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I have a 400Mbps (download) internet speed which I have confirmed by connecting my modem directly to my computer without a router in between. This was confirmed with a speed test (Photo of 400Mbps speed test connected directly to modem).

When the router is connected I am getting a maximum download of 100Mbps over WIFI and Ethernet. When I check the Wi-Fi status of my connection on Windows 10 it is showing between 460Mbps to 866Mbps (Photo Here). However, when I run a speed test through LAN or WAN (both wired and wireless) it is giving a max download speed of 100Mbps (Photo Here). I know the router is the issue because the speed tests are throttled to 100Mbps on multiple devices.

My router is a Netgear R6080 AC1000 Dual Band WiFi Router (Link to spec sheet). It is advertising WiFi speeds up to 300+700Mbps. It has five 10/100Mbps (1 WAN and 4 LAN) Fast Ethernet ports which indicate a 100Mbps limitation over Ethernet. But shouldn't the WiFi be able to handle speeds up to 400Mbps? I am unsure if my router is throttling my connection or if I haven't set it up correctly.

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  • Are you able to drop your internet plan to 100 Mbit? No point buying more than you can actually use. – Criggie Jan 7 at 4:30
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You've got a 400Mbps fire hose from your modem to the Internet and a 700Mbps fire hose from your router to your wireless clients, but you've only got a 100Mbps drinking straw between the modem and the router. That drinking straw in between can't keep either fire hose full. Upgrade to a router with gigabit Ethernet.

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    +1 - my initial reaction was that with those WiFi specs surely the router is gigabit capable but no - netgear.com/home/wifi/routers/r6080 – davidgo Jan 6 at 0:43
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    I still don't understand why the limitation would be between the "drinking straw" between the modem and router. If the router is connecting at 700Mbps to my wireless clients but the max speed between modem and router is 100Mbps, then Netgear just built the router knowing it would have these limitations? – Joel Hoelting Jan 6 at 0:50
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    @JoelHoelting Yes. Any AC-capable router with only 10/100 Ethernet ports is ripoff design. Unfortunately, all the major home network equipment vendors have at least one model like this. – Spiff Jan 6 at 1:08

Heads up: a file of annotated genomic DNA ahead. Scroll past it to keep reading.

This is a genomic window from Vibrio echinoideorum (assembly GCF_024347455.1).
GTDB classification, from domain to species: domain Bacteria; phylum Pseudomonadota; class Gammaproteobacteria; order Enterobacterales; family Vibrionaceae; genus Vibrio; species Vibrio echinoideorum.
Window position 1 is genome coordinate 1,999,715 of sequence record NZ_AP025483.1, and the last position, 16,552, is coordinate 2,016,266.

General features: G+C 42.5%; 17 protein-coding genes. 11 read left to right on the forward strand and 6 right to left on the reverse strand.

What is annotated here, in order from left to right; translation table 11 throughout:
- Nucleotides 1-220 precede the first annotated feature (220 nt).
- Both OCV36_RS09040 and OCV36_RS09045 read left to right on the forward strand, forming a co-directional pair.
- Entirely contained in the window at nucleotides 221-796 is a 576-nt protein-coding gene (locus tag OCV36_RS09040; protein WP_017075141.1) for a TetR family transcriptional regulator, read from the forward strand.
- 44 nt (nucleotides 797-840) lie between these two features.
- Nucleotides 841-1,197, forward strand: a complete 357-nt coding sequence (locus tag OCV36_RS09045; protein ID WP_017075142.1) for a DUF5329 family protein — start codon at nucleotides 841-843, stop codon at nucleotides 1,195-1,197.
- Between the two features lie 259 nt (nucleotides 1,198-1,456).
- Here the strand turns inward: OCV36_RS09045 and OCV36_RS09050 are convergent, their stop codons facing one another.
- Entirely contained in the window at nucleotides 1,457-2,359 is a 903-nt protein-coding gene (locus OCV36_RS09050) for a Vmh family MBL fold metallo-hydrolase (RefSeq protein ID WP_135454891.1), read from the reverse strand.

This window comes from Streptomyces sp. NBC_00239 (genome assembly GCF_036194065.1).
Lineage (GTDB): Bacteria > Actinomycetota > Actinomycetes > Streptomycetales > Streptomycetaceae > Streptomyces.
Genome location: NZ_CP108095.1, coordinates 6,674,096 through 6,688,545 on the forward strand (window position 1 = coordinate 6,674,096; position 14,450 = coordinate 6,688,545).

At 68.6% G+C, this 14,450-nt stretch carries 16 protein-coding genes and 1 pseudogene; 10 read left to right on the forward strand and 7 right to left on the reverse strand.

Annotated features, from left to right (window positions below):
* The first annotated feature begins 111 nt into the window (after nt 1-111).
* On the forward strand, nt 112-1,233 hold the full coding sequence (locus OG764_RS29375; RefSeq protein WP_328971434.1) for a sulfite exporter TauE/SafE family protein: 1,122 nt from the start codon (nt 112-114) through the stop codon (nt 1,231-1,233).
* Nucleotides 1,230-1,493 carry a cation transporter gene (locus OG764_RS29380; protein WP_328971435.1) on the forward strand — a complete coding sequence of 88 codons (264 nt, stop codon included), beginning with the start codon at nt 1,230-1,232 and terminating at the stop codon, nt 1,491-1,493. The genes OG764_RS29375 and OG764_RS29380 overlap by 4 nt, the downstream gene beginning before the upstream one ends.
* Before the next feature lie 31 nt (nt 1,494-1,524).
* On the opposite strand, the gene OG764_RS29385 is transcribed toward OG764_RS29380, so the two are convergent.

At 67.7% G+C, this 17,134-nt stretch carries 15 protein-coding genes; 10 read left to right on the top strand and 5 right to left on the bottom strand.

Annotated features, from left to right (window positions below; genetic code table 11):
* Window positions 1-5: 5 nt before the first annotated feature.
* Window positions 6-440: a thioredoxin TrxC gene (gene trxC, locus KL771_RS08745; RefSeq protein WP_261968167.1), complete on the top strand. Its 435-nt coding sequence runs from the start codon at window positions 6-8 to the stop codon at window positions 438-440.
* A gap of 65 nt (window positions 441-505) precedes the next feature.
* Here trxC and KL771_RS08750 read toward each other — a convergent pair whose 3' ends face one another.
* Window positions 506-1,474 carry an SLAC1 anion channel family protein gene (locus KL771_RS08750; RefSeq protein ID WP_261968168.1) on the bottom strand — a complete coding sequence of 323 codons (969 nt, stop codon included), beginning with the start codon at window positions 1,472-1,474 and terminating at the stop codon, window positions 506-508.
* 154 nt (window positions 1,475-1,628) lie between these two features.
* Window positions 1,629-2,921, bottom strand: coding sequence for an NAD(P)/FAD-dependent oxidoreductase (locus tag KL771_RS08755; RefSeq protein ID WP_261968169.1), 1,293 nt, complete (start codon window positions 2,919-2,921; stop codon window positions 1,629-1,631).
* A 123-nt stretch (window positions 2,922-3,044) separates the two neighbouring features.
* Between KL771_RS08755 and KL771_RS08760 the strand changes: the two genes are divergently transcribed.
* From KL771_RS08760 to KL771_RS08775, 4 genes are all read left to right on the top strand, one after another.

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    @user: Cost maybe, but power seems like an unlikely concern for device that doesn't run on batteries. Given modern chips with energy-efficient-ethernet that reduces power for short cables, it's probably well under a watt difference. Also, if plugged into a slow cable-modem that itself only does 100M ethernet, it will only run the PHY at that speed. (Although these days a 1G cable modem would be expected even if the specific install had low bandwidth). But that's all the upstream port. The internal switch being only 100M is total nonsense, making them slower than the wifi! – Peter Cordes Jan 6 at 19:12
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    @user: I'd be wary of extrapolating from a device with a 48-port switching fabric. For fully non-blocking (or whatever you call enough aggregate bandwidth to max out all 48 ports at port full duplex), some of the transistor counts scale with number of ports squared. At least I think so. So the switching fabric might be a significant fraction of that total power, not just the transceivers. And that total power might be worst-case, with 802.3az energy efficient ethernet having to use max power for long/noisy links on every port. – Peter Cordes Jan 6 at 19:43
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The internet comes from your modem with 400Mbit/s and goes in through the WAN port of your router which is a 100Mbit/s port. This limits the rest of the path to your client to 100Mbit/s max speed.

That the WiFi hardware in the router is capable of up to 700Mbit/s speeds can still make sense though, you can utilize those speeds on your LAN, internally, you just cannot get Internet speeds in excess of 100Mbit/s because of the limitations on the WAN port.

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I suggest you look to see how many channels your modem has(4x8, 16x8 is usually, recommended, I just bought a 32x8 channel modem)and compare.

your Netgear R6080 AC1000 Dual Band WiFi Router data sheets show: 2x2 (2.4GHz)+ 2x2 (5GHz) for the quantity of antennas. I have a Netgear R6400 — AC1750 Smart WiFi Router and it has WiFi Transmitters/Receivers (Tx/Rx)- 3x3 (2.4GHz) + 3x3 (5GHz) and I am upgrading my modem to see if it help me get the speeds I am paying for or better. I suggest you get a better router, a gaming router. It also matters how many devices your network has connected to it. Hope this helps.

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    This answer is wrong. From the question and router specs it is clear the issue is that the wan (and lan) ports are 100mbps and that's the bottleneck. – davidgo Jan 6 at 11:14
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    Well, the ultimate suggestion to get a better router is correct. But better ethernet, not better wifi! Upgrading the modem would be useless, especially given that the OP confirmed they get the advertized speed when hardwired straight to the modem. – Peter Cordes Jan 6 at 19:14

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